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In 2011, there were an estimated 96 000 people living with HIV in the UK with almost one in four thought to be unaware of their infection.1 In the same year, 6280 individuals were newly diagnosed and 47% of these cases were at a late stage of infection (CD4 cell count <350 cells/mm3).1 Patients diagnosed late experience a higher risk of developing AIDS and a tenfold increased risk of death within a year of diagnosis.2–4 Timely identification of those who are HIV-positive and appropriate referral into care services is essential not only for the reduction of HIV-associated morbidity and mortality but also for the prevention of onwards transmission of the virus. Reducing late HIV diagnosis is a key indicator of the Public Health Outcomes Framework set by the Department of Health (DoH),5 and the primary means of achieving this is widespread testing in populations and settings at increased risk of HIV infection.
The latest national guidelines on HIV testing were published in October 2008. The guidelines were published by the British HIV Association (BHIVA) and written in collaboration with the British Infection Society (BIS) and the British Association for Sexual Health and HIV (BASHH). These guidelines were intended to promote an increase in HIV testing in all healthcare settings to reduce the proportion of individuals with undiagnosed HIV infection. The authors of the guidelines state the reason for the need of their publication as being (a) misconceptions regarding HIV testing remaining a hindrance to increased testing; (b) the importance of both the individual patient and public health benefits of increased testing and (c) the need for up-to-date guidance that would enable any clinician to perform an HIV test within good clinical practice, thereby encouraging the ‘normalisation’ of HIV testing.6 These guidelines recommended HIV testing in a wider range of clinical settings and populations including those with indicator diseases, all medical admissions and new registrants in primary care in areas with a diagnosed adult HIV prevalence of greater than 2 per 1000 population (please see online appendix a, supplementary data). The guidelines have additionally been endorsed by the National Institute of Health and Care Excellence and incorporated into their pathway for strategy, policy and commissioning on HIV testing and prevention.7 ,8
There have been improvements in earlier diagnosis for HIV in the UK. According to Public Health England figures, there has been a gradual decrease in the proportion of people diagnosed late with HIV in the UK, from 60% in 2002 to 47% in 20111; however, this remains high, suggesting that testing programmes continue to miss people at an early stage in their infection. HIV testing is routinely monitored in genitourinary medicine (GUM), sexual health (SH) and antenatal clinics (ANC) where uptake is high, with 70% of GUM and 97% of ANC attendees being tested for HIV in 2010; these locations account for 47% and 31% of total HIV tests in the UK, respectively. However, there is no routine monitoring of testing in other (non-specialist) clinical settings or populations, and therefore adherence to national guidelines is unknown. To inform decision making about future HIV-testing initiatives, we reviewed evidence of adherence to national guidelines in settings not covered by existing surveillance.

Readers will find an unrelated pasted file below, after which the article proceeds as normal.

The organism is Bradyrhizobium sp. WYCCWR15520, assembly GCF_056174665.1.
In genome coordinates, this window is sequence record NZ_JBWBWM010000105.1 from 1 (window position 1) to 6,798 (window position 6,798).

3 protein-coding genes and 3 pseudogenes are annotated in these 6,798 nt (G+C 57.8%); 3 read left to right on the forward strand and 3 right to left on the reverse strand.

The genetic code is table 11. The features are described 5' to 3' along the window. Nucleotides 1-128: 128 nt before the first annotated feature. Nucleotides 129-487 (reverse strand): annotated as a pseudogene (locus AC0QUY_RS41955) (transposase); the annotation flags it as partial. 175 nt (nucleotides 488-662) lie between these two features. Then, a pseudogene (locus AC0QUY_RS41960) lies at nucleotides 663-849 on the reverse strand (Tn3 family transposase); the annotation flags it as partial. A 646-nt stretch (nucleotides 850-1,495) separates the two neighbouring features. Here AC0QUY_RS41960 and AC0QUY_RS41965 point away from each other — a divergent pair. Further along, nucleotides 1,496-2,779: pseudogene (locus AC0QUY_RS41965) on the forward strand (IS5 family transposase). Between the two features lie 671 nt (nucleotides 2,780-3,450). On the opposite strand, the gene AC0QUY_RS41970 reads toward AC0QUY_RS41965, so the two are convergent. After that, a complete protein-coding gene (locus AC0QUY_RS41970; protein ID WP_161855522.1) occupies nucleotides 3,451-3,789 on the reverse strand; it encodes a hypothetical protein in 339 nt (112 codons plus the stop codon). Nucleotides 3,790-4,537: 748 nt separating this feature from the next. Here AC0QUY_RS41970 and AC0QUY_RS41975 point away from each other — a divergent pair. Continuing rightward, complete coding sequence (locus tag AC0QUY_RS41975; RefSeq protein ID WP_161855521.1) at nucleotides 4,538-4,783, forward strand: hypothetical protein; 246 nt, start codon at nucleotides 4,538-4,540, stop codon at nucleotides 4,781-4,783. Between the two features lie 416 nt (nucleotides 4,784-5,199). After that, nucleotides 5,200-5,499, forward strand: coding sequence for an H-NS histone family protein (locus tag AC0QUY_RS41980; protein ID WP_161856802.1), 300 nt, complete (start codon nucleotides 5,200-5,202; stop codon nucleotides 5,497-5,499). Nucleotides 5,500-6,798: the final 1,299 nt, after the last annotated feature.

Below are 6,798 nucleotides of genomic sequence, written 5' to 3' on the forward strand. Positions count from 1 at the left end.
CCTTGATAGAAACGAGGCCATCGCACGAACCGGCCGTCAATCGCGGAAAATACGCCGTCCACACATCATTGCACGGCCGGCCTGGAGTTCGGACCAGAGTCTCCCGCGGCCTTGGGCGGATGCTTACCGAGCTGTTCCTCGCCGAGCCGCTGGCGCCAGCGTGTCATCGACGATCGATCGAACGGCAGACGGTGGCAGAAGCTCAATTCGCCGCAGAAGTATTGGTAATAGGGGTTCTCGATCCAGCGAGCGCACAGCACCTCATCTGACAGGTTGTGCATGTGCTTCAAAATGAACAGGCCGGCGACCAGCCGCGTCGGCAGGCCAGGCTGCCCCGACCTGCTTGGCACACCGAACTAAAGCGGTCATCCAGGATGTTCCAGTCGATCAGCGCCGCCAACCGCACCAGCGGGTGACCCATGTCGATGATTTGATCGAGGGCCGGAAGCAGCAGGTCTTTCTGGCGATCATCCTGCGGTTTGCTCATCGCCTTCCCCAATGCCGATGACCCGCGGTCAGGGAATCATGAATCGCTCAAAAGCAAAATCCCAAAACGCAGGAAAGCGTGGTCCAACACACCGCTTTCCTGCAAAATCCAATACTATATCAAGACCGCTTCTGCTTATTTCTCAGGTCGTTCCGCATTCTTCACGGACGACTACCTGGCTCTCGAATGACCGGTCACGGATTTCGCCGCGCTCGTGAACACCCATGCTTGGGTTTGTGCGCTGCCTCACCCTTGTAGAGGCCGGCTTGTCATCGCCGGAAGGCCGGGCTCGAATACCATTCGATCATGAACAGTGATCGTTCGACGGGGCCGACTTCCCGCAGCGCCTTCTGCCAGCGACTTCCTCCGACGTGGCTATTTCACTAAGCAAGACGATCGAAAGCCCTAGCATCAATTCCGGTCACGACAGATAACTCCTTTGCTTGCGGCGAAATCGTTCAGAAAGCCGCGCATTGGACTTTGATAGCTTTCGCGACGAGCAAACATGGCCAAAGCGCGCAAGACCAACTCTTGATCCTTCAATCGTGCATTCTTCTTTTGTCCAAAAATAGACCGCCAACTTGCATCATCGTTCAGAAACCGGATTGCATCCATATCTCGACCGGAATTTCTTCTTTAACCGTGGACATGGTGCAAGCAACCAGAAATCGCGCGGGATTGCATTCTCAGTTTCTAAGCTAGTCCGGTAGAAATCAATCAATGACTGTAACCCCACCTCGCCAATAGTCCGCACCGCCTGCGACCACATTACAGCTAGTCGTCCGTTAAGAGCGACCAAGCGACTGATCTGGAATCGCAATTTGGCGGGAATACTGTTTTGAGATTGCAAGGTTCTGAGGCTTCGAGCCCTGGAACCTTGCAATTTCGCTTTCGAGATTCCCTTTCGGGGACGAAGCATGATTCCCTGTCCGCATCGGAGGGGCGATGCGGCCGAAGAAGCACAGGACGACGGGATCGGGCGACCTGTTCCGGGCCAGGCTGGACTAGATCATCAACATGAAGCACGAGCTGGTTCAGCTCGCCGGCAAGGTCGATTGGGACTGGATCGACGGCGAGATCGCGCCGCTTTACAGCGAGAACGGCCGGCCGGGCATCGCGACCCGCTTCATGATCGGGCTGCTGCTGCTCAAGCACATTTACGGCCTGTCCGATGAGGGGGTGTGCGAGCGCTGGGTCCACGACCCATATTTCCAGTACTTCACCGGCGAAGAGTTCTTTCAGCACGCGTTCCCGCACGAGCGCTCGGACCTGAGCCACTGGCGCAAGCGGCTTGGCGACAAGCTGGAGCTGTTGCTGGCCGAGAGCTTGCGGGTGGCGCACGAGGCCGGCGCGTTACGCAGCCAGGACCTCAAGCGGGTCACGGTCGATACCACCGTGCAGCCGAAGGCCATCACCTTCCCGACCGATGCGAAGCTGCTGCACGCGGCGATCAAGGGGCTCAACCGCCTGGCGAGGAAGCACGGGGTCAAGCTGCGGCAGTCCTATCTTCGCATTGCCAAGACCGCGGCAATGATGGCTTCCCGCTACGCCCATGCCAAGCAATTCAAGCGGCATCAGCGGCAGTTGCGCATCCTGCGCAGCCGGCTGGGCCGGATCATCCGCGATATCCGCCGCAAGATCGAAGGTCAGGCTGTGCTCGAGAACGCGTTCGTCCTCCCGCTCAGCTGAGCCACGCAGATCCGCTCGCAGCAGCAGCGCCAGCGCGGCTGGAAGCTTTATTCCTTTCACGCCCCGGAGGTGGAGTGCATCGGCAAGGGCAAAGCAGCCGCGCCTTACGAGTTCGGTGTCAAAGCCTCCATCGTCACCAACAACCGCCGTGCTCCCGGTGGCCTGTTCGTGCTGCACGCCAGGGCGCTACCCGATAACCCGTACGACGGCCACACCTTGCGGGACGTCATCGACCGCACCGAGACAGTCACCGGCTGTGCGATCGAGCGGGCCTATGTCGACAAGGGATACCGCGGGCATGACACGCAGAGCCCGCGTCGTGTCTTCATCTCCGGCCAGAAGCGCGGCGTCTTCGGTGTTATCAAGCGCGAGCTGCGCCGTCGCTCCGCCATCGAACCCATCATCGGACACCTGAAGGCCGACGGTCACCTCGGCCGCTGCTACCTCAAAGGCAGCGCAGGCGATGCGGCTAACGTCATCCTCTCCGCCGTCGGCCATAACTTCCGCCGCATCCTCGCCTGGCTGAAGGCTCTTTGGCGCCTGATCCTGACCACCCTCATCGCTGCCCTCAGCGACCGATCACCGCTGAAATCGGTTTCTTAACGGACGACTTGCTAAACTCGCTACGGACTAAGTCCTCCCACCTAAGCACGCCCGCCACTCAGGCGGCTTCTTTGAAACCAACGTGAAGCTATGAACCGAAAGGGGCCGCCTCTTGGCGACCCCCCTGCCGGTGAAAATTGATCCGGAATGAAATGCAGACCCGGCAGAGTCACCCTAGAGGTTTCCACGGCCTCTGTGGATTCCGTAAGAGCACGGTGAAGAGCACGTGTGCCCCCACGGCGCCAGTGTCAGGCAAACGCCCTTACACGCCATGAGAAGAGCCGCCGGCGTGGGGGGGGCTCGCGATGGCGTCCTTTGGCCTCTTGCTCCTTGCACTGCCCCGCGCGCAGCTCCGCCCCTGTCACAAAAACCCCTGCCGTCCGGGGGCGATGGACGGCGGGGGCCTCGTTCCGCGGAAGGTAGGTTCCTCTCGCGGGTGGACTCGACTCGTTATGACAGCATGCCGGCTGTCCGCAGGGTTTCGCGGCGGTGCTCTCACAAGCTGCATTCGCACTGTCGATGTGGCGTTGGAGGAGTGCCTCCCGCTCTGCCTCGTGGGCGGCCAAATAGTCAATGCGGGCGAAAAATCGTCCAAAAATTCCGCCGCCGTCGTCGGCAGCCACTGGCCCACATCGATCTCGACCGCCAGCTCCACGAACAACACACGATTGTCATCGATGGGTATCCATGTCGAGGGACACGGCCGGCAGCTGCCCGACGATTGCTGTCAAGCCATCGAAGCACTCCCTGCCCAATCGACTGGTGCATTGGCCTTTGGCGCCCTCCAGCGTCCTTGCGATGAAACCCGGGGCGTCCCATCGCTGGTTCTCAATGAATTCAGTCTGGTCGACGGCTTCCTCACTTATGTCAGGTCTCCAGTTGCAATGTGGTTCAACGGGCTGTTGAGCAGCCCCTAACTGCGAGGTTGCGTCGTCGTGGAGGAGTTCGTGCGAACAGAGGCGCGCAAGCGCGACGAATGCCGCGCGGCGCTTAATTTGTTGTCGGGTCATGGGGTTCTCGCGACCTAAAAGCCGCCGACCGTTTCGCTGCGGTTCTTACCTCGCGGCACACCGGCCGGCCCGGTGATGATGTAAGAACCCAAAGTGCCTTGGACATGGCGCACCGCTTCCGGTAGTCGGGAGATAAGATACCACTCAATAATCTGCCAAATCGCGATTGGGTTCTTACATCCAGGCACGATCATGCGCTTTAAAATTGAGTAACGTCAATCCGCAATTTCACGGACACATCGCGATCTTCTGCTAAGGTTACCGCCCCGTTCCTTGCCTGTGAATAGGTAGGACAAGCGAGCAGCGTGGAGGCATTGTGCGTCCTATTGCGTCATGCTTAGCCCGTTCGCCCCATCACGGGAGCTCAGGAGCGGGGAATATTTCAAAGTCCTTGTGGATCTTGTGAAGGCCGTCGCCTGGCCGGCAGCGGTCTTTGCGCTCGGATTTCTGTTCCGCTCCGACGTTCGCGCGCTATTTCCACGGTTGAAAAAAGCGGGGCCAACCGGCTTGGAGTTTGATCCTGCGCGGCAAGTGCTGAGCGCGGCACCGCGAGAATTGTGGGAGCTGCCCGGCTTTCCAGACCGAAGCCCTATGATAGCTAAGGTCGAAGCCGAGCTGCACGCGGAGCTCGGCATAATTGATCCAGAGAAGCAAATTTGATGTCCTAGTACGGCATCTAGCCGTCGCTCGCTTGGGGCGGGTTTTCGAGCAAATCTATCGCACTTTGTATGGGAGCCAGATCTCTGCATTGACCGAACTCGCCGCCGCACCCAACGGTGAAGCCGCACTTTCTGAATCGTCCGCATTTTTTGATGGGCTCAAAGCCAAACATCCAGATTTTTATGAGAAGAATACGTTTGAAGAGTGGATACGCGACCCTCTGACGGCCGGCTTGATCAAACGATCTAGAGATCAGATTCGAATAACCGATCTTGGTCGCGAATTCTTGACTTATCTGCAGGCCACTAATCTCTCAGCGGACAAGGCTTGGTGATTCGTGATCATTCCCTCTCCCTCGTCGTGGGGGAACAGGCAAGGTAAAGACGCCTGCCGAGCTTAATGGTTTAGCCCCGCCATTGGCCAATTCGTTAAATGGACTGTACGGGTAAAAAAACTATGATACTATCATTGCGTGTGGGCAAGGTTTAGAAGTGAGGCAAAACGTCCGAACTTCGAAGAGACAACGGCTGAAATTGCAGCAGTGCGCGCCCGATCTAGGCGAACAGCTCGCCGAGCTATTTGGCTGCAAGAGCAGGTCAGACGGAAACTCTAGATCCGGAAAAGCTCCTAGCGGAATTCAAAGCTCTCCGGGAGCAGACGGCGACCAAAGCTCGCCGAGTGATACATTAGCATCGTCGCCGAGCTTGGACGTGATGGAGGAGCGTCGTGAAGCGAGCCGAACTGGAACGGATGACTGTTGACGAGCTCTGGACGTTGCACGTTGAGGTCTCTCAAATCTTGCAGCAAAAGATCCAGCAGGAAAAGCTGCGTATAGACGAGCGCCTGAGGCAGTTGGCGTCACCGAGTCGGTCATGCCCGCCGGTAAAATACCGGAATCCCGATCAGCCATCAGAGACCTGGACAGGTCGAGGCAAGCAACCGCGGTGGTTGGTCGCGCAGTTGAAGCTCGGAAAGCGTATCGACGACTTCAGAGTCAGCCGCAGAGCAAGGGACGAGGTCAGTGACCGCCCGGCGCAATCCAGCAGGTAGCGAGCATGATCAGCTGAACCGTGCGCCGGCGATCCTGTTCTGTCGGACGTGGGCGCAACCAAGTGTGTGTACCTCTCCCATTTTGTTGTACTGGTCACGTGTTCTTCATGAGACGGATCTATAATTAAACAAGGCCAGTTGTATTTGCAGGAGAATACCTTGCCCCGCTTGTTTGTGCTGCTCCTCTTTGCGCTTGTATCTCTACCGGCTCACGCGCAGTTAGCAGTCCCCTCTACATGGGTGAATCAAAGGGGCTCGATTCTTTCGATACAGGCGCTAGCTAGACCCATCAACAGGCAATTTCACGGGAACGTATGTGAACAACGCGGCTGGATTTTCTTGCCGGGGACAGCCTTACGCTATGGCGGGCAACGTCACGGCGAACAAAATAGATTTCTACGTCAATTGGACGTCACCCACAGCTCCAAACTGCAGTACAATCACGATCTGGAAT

Search strategy and inclusion/exclusion criteria
We carried out a systematic review and meta-analysis on levels of adherence to national guideline recommended HIV testing in non-specialist settings. A predefined protocol (available as online supplementary file ‘Review Protocol’) detailing inclusion and exclusion criteria was developed; two authors (RE and SMG) independently used a set combination of terms (HIV, human immunodeficiency virus test*, screen*, diagnos*, United Kingdom, UK, England, Northern Ireland, Scotland, Wales, Britain, British, English, Scottish, Welsh, Northern Irish) to search MEDLINE, Embase, Maternity and Infant Care and PsychINFO databases via the search engine Ovid. The final search was run on 28 February 2013. In addition, bibliographies from eligible papers, conference abstracts and grey literature (including relevant reports7 ,8) were hand searched. Studies were included if they measured HIV test coverage in a defined, eligible population. Studies were excluded if they related to testing in GUM/SH or ANC (specialist) clinics, included data from before September 2008 or were conducted outside the UK. Studies not measuring HIV testing levels as an outcome were also excluded as were those measuring HIV testing in community settings as, although testing in these settings is encouraged, it is not explicitly recommended in UK national guidelines. In order to identify as wide a range of studies measuring HIV testing levels as possible, all quantitative study designs and methodologies were included. Where key information for article inclusion was missing, an online search for conference presentations/posters was performed and authors were contacted for additional data. Articles were only excluded after the deadline period for author reply had passed.